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Available 23.01.2021, 19.00–24.00 CET
Stefan Hertmans and Kate Tempest rewrote these classic myths in a contemporary idiom and placed them in an urban context. Director Guy Cassiers tells the stories in a double bill of monologues.
From their isolated positions, Antigone and Tiresias each expose the suppressed sexual, social and political prejudices in society. Besides the visual technology, music also plays an important role. The two narratives enter into a dialogue with String Quartet No. 15 by the Russian composer Dmitri Sjostakovitsj.
Antigone in Molenbeek
Stefan Hertmans places Antigone in the midst of contemporary multicultural society. Here, Antigone’s name is Nouria and she is a law student. One of her brothers had turned radical, gone to the Middle East, fought for ISIS and now has died in a terrorist attack. Nouria is determined to bury the remains of her brother. When authorities refuse to release his body, everything goes wrong.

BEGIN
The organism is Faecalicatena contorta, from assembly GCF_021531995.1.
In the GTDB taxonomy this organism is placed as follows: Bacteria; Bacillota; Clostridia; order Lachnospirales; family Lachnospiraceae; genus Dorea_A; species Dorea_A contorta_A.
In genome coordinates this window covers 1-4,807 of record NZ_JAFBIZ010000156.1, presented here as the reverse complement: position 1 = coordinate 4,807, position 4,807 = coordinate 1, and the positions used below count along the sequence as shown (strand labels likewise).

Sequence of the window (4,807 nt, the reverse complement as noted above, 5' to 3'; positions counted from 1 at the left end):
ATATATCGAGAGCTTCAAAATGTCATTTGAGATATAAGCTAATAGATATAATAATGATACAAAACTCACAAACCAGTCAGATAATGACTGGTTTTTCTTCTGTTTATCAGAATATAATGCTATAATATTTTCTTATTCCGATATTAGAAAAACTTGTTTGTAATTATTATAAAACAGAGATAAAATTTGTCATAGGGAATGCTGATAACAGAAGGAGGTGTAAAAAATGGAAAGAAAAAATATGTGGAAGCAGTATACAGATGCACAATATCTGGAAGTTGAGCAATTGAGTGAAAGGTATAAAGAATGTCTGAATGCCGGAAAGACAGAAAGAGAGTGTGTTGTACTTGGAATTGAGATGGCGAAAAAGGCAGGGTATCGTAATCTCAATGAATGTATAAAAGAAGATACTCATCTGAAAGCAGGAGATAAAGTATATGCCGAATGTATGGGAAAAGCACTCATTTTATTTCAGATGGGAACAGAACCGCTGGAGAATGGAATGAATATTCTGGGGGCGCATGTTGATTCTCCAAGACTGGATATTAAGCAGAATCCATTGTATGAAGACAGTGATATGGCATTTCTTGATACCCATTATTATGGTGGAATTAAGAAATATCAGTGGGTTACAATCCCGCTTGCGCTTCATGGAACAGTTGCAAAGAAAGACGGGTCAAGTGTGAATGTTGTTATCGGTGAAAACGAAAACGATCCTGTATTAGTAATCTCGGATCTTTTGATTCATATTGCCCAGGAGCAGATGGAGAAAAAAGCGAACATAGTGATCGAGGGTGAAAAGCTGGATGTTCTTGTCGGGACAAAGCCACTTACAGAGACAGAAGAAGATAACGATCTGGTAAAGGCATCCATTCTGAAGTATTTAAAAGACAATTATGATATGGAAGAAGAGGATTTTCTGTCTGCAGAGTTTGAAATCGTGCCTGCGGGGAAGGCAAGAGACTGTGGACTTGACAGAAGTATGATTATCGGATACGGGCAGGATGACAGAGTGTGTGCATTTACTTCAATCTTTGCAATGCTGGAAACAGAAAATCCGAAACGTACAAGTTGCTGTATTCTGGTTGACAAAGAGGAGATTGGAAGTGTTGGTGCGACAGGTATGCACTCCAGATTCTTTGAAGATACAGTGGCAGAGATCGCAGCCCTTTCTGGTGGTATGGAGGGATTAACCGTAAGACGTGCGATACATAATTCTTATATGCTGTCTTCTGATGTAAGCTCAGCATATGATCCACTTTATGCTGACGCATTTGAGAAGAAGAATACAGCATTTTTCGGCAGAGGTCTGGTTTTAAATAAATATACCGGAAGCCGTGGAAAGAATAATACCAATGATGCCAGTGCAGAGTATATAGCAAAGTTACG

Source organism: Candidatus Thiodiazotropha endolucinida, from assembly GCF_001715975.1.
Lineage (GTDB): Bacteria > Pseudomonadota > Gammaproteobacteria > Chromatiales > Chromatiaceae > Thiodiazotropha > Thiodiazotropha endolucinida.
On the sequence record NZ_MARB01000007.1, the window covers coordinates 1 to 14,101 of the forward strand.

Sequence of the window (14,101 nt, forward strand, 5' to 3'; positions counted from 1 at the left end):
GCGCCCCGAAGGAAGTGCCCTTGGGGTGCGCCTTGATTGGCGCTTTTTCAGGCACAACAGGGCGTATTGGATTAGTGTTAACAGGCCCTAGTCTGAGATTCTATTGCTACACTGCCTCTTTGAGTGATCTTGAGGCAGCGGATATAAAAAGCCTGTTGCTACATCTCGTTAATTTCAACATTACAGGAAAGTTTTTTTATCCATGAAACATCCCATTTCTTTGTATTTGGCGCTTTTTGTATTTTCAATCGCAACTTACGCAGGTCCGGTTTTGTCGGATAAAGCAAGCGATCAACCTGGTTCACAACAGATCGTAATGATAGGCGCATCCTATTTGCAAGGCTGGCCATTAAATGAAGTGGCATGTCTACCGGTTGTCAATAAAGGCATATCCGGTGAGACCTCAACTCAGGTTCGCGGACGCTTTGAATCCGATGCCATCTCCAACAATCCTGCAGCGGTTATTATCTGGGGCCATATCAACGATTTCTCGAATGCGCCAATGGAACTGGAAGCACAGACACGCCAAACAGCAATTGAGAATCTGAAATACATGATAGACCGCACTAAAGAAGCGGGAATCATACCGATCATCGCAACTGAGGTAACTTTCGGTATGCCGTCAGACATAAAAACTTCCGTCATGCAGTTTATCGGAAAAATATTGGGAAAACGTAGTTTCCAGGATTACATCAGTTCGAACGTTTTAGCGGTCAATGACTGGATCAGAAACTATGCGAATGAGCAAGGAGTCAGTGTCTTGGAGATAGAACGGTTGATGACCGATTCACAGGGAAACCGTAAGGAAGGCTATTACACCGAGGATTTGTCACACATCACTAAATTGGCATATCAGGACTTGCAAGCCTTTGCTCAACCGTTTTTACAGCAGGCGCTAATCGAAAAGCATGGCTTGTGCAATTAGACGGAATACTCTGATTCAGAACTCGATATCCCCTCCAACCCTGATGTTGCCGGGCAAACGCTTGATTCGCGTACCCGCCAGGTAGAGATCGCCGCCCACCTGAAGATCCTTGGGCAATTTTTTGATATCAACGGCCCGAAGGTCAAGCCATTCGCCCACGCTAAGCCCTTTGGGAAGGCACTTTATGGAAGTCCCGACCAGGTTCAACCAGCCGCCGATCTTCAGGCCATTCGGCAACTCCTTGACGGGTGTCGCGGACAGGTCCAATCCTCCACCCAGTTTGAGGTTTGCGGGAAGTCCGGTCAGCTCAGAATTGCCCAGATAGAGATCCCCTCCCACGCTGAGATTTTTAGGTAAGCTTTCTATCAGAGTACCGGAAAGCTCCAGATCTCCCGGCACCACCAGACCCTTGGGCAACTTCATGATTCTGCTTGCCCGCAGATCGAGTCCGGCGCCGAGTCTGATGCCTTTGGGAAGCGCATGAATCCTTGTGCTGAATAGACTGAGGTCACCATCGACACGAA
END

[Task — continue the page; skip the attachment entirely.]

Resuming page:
In Tempest’s spoken poem, Tiresias is a fifteen-year-old boy who transforms into a woman and ultimately turns into a prophet that no one listens to. A role that is cut out for actress Katelijne Damen, with whom Guy Cassiers previously made the production Orlando, after Virginia Woolf. Like Tiresias, Orlando told the story of a transformation from man to woman and pointedly asked all sorts of questions about identity.
With: Ikram Aoulad (Antigone in Molenbeek), Katelijne Damen (Tiresias)
Director: Guy Cassiers
Text: Stefan Hertmans (Antigone in Molenbeek), Kae Tempest (Tiresias)
Scenography: Charlotte Bouckaert
Light design: Fabiana Piccioli, Sander Loonen
Music: Dmitri Sjostakovitsj
Music performed by: Danel Quartet
Dramaturgy: Erwin Jans
Coproduction: Danel Quartet
with the support of Tax Shelter maatregel van de Belgische federale overheid, Casa Kafka Pictures Tax Shelter empowered by Belfius